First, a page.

There has been much philosophical and anecdotal discussion about the benefits of art and healing, but less empirical research exists in the literature. In fact, although arts therapy has been used clinically for more than a century and has been recognized as a profession since 1991, much of the published work is theoretical in nature, with little discussion of specific outcomes. Only in recent years have systematic and controlled studies examined the therapeutic effects and benefits of the arts and healing. Nevertheless, we have seen positive outcomes for the potential of using art to promote healing in our 4 primary areas of focus. This article is not meant to be a comprehensive review of all of the literature available (other authors have provided comprehensive overviews in areas such as music therapy and expressive writing). Instead, it represents a sampling of the many potential benefits of art in enhancing health and wellness. With respect to research methodology, the qualitative data focused on the meaning-making process of the arts and healing, and examples were provided of how art-based programs can contribute to wellness. Qualitative studies that report individual and unique results through rich descriptions and data could complement the use of quantitative methods (Monti DA, Peterson C, 2006). Both are needed to understand creative engagement and health effects among generalized populations with unique individual differences.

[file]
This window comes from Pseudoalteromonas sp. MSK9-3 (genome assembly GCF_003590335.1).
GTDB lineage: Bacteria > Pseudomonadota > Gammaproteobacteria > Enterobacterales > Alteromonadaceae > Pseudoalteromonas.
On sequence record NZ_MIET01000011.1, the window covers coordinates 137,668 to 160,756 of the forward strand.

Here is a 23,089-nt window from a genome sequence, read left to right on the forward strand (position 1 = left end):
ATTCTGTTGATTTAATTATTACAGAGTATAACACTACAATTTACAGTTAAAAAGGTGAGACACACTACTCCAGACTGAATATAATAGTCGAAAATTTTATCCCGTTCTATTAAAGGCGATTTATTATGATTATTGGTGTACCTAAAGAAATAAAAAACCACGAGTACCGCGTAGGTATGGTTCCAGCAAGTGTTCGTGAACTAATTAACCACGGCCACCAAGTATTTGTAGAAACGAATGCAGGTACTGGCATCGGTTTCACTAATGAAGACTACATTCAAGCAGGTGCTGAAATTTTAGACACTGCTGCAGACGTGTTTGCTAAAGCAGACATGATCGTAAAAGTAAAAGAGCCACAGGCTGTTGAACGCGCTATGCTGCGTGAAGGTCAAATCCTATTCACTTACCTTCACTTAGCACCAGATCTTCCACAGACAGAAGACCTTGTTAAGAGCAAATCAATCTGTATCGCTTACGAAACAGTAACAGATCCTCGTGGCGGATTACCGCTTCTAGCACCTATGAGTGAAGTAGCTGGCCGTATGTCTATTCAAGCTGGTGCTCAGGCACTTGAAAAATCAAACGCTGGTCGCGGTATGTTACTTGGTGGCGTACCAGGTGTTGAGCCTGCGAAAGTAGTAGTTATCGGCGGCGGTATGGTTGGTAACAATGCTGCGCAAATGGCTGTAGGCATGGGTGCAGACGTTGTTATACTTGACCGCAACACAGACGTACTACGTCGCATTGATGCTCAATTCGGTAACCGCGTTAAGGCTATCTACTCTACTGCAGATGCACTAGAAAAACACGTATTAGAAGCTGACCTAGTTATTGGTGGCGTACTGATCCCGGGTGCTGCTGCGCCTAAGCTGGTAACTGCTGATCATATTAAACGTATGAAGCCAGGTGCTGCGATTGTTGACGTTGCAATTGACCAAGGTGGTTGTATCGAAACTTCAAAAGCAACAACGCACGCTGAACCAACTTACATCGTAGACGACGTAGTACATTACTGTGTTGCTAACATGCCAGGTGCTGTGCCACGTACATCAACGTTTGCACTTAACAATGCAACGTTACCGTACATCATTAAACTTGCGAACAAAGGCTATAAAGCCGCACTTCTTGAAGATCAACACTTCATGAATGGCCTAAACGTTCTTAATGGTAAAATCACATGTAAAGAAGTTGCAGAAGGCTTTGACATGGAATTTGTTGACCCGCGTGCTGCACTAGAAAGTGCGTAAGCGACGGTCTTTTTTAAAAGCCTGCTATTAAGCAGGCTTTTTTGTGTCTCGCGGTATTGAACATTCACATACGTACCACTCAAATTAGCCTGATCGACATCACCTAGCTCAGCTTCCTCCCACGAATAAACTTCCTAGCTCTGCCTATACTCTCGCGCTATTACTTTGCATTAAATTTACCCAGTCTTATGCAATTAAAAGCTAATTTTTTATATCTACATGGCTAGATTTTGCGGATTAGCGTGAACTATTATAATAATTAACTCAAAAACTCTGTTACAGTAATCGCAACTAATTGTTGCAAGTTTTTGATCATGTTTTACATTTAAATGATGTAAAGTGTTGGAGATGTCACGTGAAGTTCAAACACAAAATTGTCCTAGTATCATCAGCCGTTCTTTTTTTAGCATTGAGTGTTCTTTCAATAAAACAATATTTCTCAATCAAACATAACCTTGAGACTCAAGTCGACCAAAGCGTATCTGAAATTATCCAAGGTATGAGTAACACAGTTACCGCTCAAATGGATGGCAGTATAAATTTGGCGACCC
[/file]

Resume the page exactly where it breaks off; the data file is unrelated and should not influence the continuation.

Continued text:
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In the long run, research on the application of group expressive arts therapy with children and adolescents who have been traumatized appears to be limited in comparison to other fields in the helping profession, despite the enormous benefits it can offer the population. Agreeable, creative techniques should be used both for research purposes, with the intent of better understanding children's experience directly from children, and as a therapeutic intervention

More documented research with larger and diverse sample sizes is recommended in an effort to validate, strengthen, and obtain the due recognition the field deserves.

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Kreitzer M, Snyder M. Healing the heart: integrating complementary therapies and healing practices into the care of cardiovascular patients. Prog Cardiovasc Nurs 2002;17(2):73–80

Ulrich R, Lunden O, Eltinge J. Effects of exposure to nature and abstract pictures on patients recovering from open heart surgery. J Soc Psychophysiol Res 1993;30:7

Rockwood-Lane M, Graham-Pole J. Development of an art program on a bone marrow transplant unit. Cancer Nurs 1994;17(3):185–192

Tusek DO, Cwynar R, Cosgrove DM. Effect of guided imagery on length of stay, pain and anxiety in cardiac surgery patients. J Cardiovasc Manag 1999;10(2):22–28

Monti DA, Peterson C, Shakin Kunkel E, et al. A randomized, controlled trial of mindfulness-based art therapy (MBAT) for women with cancer. Psychooncology 2006